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Robert De Niro Says Leg Injury During Martin Scorsese’s ‘Killers of the Flower Moon’ Was ‘Excruciating’

The actor explained why his injury is unlikely to affect his upcoming role as a cattleman on Scorsese's new production, and mused on America after Trump.

Robert De Niro arrives at the Oscars on Sunday, Feb. 9, 2020, at the Dolby Theatre in Los Angeles. (Photo by Richard Shotwell/Invision/AP)

Robert De Niro

Richard Shotwell/Invision/AP

Robert De Niro may have suffered a leg injury during the making of Martin Scorsese’s “Killers of the Flower Moon,” but for one, it was thankfully not on set, and for another, the Academy Award winner took it like a good sport.

During a recent sit-down with IndieWire’s Eric Kohn alongside Tribeca Film Festival co-founder Jane Rosenthal ahead of the festival, De Niro detailed what went down that caused the injury earlier this week.

“I tore my quad somehow,” he said. “It’s just a simple stepping over something and I just went down. The pain was excruciating and now I have to get it fixed. But it happens, especially when you get older, you have to be prepared for unexpected things. But it’s manageable.”

De Niro’s injury happened in Oklahoma, leading him to fly back to New York City on May 13, where he sought medical attention. The two-time Oscar-winning actor was in Oklahoma filming Martin Scorsese’s massive Apple-backed Western “Killers of the Flower Moon.” Deadline reported De Niro was already scheduled to fly to New York on May 13 anyway, as he was “planning to take a few weeks off the production.” For this reason, production on “Flower Moon” is not going to be delayed.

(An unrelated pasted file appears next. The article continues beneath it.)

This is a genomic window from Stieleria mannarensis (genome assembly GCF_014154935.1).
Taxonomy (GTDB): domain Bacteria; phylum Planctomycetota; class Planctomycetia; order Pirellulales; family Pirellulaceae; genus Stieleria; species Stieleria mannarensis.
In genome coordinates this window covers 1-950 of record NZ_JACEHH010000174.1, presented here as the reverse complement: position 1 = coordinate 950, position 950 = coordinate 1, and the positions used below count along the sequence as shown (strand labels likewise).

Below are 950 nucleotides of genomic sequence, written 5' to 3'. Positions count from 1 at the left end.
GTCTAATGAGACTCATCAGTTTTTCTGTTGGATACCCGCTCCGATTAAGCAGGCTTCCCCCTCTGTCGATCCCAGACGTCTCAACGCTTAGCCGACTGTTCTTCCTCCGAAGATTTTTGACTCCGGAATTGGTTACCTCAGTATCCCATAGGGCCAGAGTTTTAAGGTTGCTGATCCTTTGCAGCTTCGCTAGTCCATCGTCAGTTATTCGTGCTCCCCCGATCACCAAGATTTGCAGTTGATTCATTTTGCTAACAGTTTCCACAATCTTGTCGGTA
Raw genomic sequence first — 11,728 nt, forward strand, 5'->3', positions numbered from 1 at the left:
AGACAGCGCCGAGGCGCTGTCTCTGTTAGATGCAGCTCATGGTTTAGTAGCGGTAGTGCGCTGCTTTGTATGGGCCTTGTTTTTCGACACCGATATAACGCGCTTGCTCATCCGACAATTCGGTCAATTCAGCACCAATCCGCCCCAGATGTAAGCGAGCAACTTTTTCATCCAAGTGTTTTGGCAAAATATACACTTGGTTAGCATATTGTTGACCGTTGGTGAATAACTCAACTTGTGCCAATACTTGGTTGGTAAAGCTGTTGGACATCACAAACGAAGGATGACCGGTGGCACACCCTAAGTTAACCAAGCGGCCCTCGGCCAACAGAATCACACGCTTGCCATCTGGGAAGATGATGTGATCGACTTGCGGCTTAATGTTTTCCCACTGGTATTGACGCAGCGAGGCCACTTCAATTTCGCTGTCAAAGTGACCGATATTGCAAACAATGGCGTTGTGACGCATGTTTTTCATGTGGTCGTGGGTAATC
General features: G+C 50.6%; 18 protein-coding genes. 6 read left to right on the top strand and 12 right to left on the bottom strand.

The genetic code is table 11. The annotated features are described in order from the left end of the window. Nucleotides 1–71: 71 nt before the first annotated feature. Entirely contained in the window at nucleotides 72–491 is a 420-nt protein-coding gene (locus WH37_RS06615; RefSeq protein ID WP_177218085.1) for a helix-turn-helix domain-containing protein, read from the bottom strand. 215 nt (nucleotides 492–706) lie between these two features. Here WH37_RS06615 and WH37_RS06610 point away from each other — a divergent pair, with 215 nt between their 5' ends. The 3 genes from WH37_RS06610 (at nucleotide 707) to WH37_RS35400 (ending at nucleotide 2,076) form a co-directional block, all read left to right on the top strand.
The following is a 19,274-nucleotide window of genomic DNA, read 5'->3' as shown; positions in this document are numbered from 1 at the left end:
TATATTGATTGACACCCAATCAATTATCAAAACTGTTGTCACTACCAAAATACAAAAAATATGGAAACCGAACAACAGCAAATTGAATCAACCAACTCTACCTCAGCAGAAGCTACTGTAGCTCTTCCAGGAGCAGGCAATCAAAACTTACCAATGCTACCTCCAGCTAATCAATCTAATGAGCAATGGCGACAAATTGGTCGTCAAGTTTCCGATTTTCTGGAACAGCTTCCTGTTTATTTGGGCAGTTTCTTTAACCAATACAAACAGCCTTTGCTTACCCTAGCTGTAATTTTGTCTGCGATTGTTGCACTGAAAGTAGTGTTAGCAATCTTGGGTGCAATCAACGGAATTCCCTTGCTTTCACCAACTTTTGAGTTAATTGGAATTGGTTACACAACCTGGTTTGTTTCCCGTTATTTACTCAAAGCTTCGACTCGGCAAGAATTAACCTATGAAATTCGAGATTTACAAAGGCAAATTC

De Niro said the injury isn’t likely to affect his performance as cattleman William Hale. “What I’m doing with Scorsese in ‘Killers of the Flower Moon,’ I’m pretty much a sedentary character in a way. I don’t move around a lot, thank god. So we’ll manage,” he said. “I just have to get the procedure done and keep it straight in a certain position and let it heal.”

De Niro stressed that “Flower Moon,” which AppleTV+ is producing, will not be exclusively a streaming release. “One of the things is that it has to play in theaters,” he said. That’s a very strong component of it. By the time it comes out, hopefully it’ll be back to a close-to-normal situation.”

Meanwhile, with Tribeca planning a huge outdoor festival in a matter of weeks, De Niro addressed the ongoing challenges facing the future of exhibition. “If I can contribute in any way to helping people decide to go into theaters, great,” he said. “I am hoping that as the time goes in the next few months, we’ll get closer and closer to going back to theaters the way we used to, and it’ll get back to a form of normal. If I can help in any way to induce people to go, make an announcement or go into a crowded theater — that has its restrictions — of course I will. Movie theaters are essential.”

The always-outspoken critic of Donald Trump also weighed in on life in the United States out of the Trump regime, and his outlook is ultimately hopeful about where the country is headed in Biden’s hands. “I think that good will prevail,” he said. “I never thought that I’d see in my lifetime something this nutty. We have to get to a situation where we are the country that we are supposed to be. Nobody realized how bad it could get — even me. The country will right itself. I’m confident of that. I don’t understand certain things. The bottom line is, the country will find itself going in the right direction with someone like Biden trying to do the right thing. We have to get there. It’s essential. The other way never works. We see what happens in other countries, where it goes. It just goes nowhere. Chaos. Craziness. That’s not what we’re about.”

Scorsese kicked off production on “Killers of the Flower Moon” last month. The movie is currently filming in Bartlesville, Pawhuska, and Osage County, Oklahoma. Along with De Niro, the ensemble cast also includes Leonardo DiCaprio as Hale’s nephew Ernest Burkhart, Lily Gladstone as Ernest’s wife Mollie Burkhart, and Jesse Plemons as Tom White, an FBI agent tasked with investigating a string of murders among the Osage Nation. The movie, with a script by “Forrest Gump” Oscar winner Eric Roth, is based on David Grann’s nonfiction book of the same name.

Eric Kohn contributed reporting.

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